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Act 2, Part 2 of 5
Pages 358-428 (MSPA: 2258-2328)
Link to old version / Link to new version
I was originally going to call this post “Grandmotherly Expositation Station (ft. wizards)”.
Then I was going to call this post “The Motherly Miniboss (who hates wizards)”.
But now I’ve settled on an actually good title. I need to name more posts after Dave lines.
Let’s be real here, the content covered in this post has far more focus on Rose than grandmotherly expositation. And all title pictures prior to this were from scenes focused on John so I wanted to change things up.
Another note: I’ll be referencing the old version of this post quite a bit in this one, because I’ve realized many new things related to what I talked about in that post.
Irony, summarized in one picture.
What’s the first thing we see when Rose enters her living room? An enormous wizard statue. I touched upon the kids’ pattern of guardian interests in my rewrite of post 3 and I’ll go over this pattern more as we go along.
Just look at that mystical gaze. To peer into those aloof, glassen eyes is to arrest the curiosity of any mortal. To behold the wisdom concealed in the furrows of that venerable face is to know the ceaseless joys of bewonderment itself. Any man so fortunate as to catch askance his merry twinkle or twitch of whisker shall surely have all his dreams fulfilled.
You find this grisly abomination utterly detestable.
If you read this narration closely enough, it comes across as an inversion of the narration’s ridiculously dark and gloomy descriptions of the Horrorterrors (1, 2, 3). And if you read it that way, at a glance it seems like Rose just loves dark things and hates bright and sunny things. This interpretation isn’t even close to true: as I established at the start of my rewrite of post 4, what Rose has an affinity for is the complex and unknowable, which includes the Horrorterrors just as much as it includes wizards. I like how this passage still makes sense knowing that Rose likes wizards but dislikes the way her mother uses wizards to spite her, which as you know is all in her head; it’s something of a red herring for the story to imply she hates wizards.
Also on this topic, in the old version of this post I was confused about why Rose understood her friends’ inner motives and feelings but not her mother’s love of wizards. I even speculated that her mother formed a void (haha epic classpect speculation) in Rose’s knowledge. I think I know why now: Rose can easily pick apart anything complicated but won’t accept anything simple and straightforward.
> Rose: Psychoanalyze mother’s love of wizards.
There is nothing to psychoanalyze. Your mother clearly has no real affinity for these damnable things. She only collects them to spite you.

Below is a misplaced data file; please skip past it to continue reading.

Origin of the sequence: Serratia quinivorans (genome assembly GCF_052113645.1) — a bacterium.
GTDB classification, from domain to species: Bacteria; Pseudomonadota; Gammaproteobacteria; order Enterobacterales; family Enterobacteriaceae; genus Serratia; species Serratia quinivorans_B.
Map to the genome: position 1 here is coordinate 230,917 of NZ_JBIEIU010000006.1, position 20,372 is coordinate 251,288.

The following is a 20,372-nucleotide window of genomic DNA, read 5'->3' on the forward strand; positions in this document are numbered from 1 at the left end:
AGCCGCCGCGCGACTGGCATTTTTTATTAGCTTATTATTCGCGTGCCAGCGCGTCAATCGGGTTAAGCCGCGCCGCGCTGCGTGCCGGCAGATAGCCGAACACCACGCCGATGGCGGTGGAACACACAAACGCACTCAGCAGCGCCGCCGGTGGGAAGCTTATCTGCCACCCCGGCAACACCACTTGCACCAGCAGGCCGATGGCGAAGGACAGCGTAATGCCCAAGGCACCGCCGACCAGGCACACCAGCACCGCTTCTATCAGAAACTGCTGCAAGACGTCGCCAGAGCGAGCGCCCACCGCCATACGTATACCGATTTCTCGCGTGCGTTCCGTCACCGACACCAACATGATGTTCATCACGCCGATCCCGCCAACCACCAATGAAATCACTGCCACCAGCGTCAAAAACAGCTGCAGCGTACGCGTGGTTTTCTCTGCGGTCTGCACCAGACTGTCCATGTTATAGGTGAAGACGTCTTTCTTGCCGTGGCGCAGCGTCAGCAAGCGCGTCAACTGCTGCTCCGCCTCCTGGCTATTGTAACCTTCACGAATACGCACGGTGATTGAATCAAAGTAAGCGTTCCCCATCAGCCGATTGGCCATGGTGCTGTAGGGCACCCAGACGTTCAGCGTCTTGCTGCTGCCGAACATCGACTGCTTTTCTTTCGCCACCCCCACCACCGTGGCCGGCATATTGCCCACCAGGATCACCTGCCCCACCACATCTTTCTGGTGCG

If anything, she finds them even more repellent than you do. She’s just a committed woman.
The line “there is nothing to psychoanalyze” shows that Rose is buried deep in her mind with how she perceives her mother. She thinks these are obvious facts and thus don’t qualify as psychoanalysis. I’m going to borrow from an earlier post again, to discuss the contrast between the ways John and Rose interpret their guardians. Here goes:
Both of [John and Rose’s] perceptions of their guardians could not be further from the truth and the ways they are far from the truth could not be more different. Rose’s perception of her mother inverts John’s perception of his father in every way. John thinks his father loves clowns though he is really just pretending, while Rose thinks her mother pretends to love wizards even though she really does love them.
A major point with the guardians is that they are twisted around a lot from how they would ideally be. John, Rose, and Dave all understand each other’s guardians better than they do their own and I think it’s quite depressing it turned out this way. A rough idea this leads to is that Rose and Dave would have been better off with their guardians swapped; I wouldn’t be surprised if this contrast is part of what inspired Hussie to devise the kids’ ectobiological family tree.
This inversion (not classpect inversion you dumbass) has important implications about the kids’ friendships. It really seems like they would be incomplete or just flat out not understand the world without each each other by their sides. And it takes seeing each other’s lives firsthand through Sburb for them to realize these connections and truths about their guardians.
Comparing it to John’s ordinary living room filled with a collection of clowns, it’s no surprise that Rose’s living room houses a giant swath of wizards in a setting a bit more eccentric than before. The two things that are likely to stick out to readers—the bronze vacuum cleaner and the squid princess doll—are explained shortly, so I’ll go over them as I go along.
You descend to the living room area of your home’s expansive open layout. There is the sound of rushing water beneath the floor. It tends to strike guests as a strange presence in a living space, but it’s become hardly audible to you through familiarity.